Pipe Scripture - 1 Corinthians 14:7 And even things without life giving sound, whether pipe or harp, except they give a distinction in the sounds, how shall it be known what is piped or harped?

Pipe Scripture - 1 Samuel 10:5 After that thou shalt come to the hill of God, where [is] the garrison of the Philistines: and it shall come to pass, when thou art come thither to the city, that thou shalt meet a company of prophets coming down from the high place with a psaltery, and a tabret, and a pipe, and a harp, before them; and they shall prophesy:

Pipe Scripture - Isaiah 30:29 Ye shall have a song, as in the night [when] a holy solemnity is kept; and gladness of heart, as when one goeth with a pipe to come into the mountain of the LORD, to the mighty One of Israel.

Pipe Scripture - Isaiah 5:12 And the harp, and the viol, the tabret, and pipe, and wine, are in their feasts: but they regard not the work of the LORD, neither consider the operation of his hands.

Shepherd's Flute The shepherd's flute. A dual-piped flute of reed is generally carried by the Arab shepherd. It is true that minor strains of music come from this flute, but the heart of the shepherd is stirred, and the sheep of the flock are refreshed by the invigorating music that comes from this simple instrument. There can be little question but that David used such an instrument when he was with his flock, in the same way the shepherd lads have done for centuries around Bethlehem. It is of interest to know that the word in the Arabic language which is the equivalent of the Hebrew word for "psalm" is mazmoor, which means "played on a pipe or flute." [Manners And Customs of Bible Lands]

Song of Miriam After Crossing the Red Sea MUSICAL CELEBRATION OF RED SEA VICTORY After the miraculous crossing of Israel through the Red Sea, the victory over the Egyptians was fittingly celebrated with music. "And Miriam the prophetess, the sister of Aaron, took a timbrel in her hand; and all the women went out after her with timbrels and with dances" (Exodus 15:20). There was the singing of a song, the words of which Moses gives us. This was accompanied by the use of the timbrel, and along with it was dancing. This timbrel was a circular hoop, made of either wood or brass, and covered with skin tightly drawn, and with small bells hung around it. [Manners And Customs of Bible Lands]

Trumpet in Easton's Bible Dictionary were of a great variety of forms, and were made of divers materials. Some were made of silver (Num. 10:2), and were used only by the priests in announcing the approach of festivals and in giving signals of war. Some were also made of rams' horns (Josh. 6:8). They were blown at special festivals, and to herald the arrival of special seasons (Lev. 23:24; 25:9; 1 Chr. 15:24; 2 Chr. 29:27; Ps. 81:3; 98:6). "Trumpets" are among the symbols used in the Book of Revelation (Rev. 1:10; 8:2). (See HORN -T0001821.)

Trumpet in Naves Topical Bible Made of ram's horn Jos 6:4-6,8,13 -Made of silver Nu 10:2 -Uses of, prescribed by Moses Nu 10:1-10 -Used in war Job 39:24,25; Jer 4:19; 6:1,17; 42:14; 51:27; Eze 7:14; Am 2:2; 3:6; Zep 1:16; 1Co 14:8 -To summon soldiers By Phinehas Nu 31:6 By Ehud Jud 3:27 By Gideon Jud 6:34 By Saul 1Sa 13:3 By Joab 2Sa 2:28; 18:16; 20:22 By Absalom 2Sa 15:10 By Sheba 2Sa 20:1 By Nehemiah Ne 4:18,20 -By Gideon's soldiers Jud 7:8-22 -In war, of Abijah 2Ch 13:12,14 -In the siege of Jericho Jos 6:4-20 -Sounded in time of danger Eze 33:3-6; Joe 2:1 -Used at Mount Sinai Ex 19:13-19; 20:18; Heb 12:19 -On the great day of atonement Isa 27:13 -At the jubilee Le 25:9 -At the bringing up of the ark of the covenant from the household of Obed-edom 2Sa 6:5,15; 1Ch 13:8; 15:28 -At the anointing of kings 1Ki 1:34,39; 2Ki 9:13; 11:14 -At the dedication of Solomon's temple 2Ch 5:12,13; 7:6 -In worship 1Ch 15:24; 16:42; 25:5; Ps 81:3,4 -At Jehoshaphat's triumph 2Ch 20:28 -At the foundation of the second temple Ezr 3:10,11 -At the dedication of the wall Ne 12:35,41 -FIGURATIVE Isa 27:13; Eze 33:3; Joe 2:1; Zec 9:14; Mt 6:2 -SYMBOLICAL Mt 24:31; 1Co 15:52; 1Th 4:16; Re 1:10; 4:1; 8; 9:1- 14; 10:7; 11:15 See MUSIC, INSTRUMENTS OF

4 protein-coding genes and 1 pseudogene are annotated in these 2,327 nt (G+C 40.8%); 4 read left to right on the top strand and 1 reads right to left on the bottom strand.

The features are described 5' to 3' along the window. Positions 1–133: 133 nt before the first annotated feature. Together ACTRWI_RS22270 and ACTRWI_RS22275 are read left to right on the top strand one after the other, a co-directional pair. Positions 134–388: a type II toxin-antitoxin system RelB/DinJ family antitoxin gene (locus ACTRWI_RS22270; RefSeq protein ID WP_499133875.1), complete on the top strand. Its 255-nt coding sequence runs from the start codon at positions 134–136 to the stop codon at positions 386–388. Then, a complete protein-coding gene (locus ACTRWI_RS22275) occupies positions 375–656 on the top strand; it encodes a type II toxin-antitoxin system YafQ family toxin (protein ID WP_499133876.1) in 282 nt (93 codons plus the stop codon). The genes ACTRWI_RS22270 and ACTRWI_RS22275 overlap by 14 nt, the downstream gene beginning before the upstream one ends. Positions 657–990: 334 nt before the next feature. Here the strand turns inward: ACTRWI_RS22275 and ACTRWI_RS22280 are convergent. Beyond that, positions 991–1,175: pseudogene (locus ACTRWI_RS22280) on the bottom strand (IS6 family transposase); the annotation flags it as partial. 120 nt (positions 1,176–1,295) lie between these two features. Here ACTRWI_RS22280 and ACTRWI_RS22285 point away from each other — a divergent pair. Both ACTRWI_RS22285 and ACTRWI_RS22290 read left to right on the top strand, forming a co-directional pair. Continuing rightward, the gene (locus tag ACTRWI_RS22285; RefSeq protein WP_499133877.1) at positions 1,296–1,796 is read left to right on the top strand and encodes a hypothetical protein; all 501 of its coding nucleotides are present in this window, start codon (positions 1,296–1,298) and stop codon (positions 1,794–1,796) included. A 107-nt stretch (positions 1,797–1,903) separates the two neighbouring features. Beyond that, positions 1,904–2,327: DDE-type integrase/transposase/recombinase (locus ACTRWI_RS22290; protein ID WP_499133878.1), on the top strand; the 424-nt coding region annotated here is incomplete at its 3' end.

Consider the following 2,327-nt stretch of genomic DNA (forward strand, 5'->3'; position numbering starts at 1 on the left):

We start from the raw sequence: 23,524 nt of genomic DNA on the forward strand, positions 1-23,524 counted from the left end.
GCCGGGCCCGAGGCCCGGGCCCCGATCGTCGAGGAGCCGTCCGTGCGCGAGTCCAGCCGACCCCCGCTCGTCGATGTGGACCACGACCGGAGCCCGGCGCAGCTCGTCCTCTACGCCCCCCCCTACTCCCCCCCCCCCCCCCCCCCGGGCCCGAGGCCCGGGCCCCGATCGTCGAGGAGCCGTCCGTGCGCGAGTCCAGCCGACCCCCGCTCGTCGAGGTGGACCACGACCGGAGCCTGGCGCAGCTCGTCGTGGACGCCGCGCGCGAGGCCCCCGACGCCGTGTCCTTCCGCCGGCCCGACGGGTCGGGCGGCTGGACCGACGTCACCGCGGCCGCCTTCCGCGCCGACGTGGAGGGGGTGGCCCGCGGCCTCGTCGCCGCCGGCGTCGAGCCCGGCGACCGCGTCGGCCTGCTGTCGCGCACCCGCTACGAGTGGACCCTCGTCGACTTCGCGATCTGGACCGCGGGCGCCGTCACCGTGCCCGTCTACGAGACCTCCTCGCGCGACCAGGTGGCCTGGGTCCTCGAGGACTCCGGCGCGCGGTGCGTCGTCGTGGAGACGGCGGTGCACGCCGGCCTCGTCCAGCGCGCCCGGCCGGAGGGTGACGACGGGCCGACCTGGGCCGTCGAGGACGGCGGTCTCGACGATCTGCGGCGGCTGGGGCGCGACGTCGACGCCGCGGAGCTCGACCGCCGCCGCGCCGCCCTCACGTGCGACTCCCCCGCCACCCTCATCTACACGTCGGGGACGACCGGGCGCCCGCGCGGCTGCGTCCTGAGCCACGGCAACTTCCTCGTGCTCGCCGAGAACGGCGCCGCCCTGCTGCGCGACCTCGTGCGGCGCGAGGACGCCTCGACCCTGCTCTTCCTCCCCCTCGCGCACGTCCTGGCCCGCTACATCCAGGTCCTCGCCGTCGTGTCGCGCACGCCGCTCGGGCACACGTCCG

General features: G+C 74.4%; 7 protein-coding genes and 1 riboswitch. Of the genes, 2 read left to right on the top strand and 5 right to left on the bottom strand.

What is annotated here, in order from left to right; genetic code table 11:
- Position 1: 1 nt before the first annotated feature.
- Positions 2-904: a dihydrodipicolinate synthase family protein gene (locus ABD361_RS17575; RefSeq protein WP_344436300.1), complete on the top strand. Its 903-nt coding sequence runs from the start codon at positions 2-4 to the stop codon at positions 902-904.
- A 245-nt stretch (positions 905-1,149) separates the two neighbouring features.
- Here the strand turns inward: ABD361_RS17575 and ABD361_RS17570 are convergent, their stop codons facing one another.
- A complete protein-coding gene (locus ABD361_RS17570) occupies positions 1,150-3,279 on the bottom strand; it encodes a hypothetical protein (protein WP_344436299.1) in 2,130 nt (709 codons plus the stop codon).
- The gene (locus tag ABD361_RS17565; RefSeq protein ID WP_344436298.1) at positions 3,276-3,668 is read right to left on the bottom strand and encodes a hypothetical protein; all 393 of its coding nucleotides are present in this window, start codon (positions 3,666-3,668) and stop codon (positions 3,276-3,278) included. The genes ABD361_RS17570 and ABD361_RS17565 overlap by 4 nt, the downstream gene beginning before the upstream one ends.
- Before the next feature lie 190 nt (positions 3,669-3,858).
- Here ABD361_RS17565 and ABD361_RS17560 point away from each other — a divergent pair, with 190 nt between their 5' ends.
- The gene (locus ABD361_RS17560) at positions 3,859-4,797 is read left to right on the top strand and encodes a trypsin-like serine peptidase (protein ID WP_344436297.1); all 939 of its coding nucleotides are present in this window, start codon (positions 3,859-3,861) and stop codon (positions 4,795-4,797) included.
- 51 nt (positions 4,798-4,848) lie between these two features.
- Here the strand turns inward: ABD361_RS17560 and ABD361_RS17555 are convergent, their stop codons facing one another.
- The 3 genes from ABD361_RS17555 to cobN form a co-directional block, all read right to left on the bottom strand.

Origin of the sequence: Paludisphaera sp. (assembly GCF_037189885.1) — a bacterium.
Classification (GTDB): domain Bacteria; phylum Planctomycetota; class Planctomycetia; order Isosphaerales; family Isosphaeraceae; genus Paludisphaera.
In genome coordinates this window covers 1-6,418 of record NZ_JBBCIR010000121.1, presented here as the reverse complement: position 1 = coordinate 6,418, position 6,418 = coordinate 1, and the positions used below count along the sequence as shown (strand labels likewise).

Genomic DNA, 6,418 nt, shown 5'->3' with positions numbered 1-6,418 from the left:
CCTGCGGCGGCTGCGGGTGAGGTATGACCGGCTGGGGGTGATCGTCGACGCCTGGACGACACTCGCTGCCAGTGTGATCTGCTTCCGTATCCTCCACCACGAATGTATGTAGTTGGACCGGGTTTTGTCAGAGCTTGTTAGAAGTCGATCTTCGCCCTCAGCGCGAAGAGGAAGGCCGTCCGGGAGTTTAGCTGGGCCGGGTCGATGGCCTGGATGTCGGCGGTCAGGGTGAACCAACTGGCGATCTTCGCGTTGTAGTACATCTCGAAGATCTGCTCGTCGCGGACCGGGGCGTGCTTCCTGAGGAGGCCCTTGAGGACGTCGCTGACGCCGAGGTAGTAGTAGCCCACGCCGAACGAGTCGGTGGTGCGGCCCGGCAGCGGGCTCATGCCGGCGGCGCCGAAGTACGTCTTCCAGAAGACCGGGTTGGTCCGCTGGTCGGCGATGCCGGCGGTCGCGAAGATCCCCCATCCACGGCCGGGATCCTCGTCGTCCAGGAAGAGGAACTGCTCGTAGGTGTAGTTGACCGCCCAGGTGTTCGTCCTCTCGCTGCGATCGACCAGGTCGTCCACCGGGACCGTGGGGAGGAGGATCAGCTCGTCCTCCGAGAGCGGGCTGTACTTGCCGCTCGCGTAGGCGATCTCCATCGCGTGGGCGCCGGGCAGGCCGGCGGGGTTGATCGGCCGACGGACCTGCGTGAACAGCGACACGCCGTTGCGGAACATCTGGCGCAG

Wedding Procession THE WEDDING PROCESSION The bridegroom set out with the bride from the house of her parents, and there followed a grand procession all the way to his house. The streets of Asiatic cities were dark, and it was necessary that anybody venturing forth at night should carry a lamp or torch (cf. Psalm 119:105). Those invited guests, who did not go to the bride's home were allowed to join the procession along the way, and go with the whole group to the marriage feast. Without a torch or lamp they couldn't join the procession, or enter the bridegroom's house. The Ten Virgins waited for the procession to arrive at the point where they were waiting; and five wise ones were able to proceed because they had a reserve supply of oil for their lamps; but the foolish virgins lacked that oil and so, not being ready, they were barred from the wedding feast (Matthew 25:1-13). The lamps carried by these virgins have been described by Dr. Edersheim: "The lamps consisted of a round receptacle for pitch or oil for the wick. This was placed in a hollow cup or deep saucer, . . . which was fastened by a pointed end into a long wooden pole, on which it was borne aloft. In going from the bride's house to the groom's house, the bride allowed her hair to be loose and flowing, and she had her face veiled. Some of her own relations preceded her in the procession, and scattered ears of parched grain to the children along the way. There were demonstrations of joy all along the road to the destination. Part of the procession included men who played on drums or other musical instruments. And there was dancing along the way. One of the punishments Jeremiah predicted for the Jews, because of their sins, was the taking away of wedding joys. "Then will I cause to cease from the cities of Judah, and from the streets of Jerusalem, the voice of mirth, and the voice of gladness, the voice of the bridegroom, and the voice of the bride" (Jeremiah 7:34). [Manners And Customs of Bible Lands]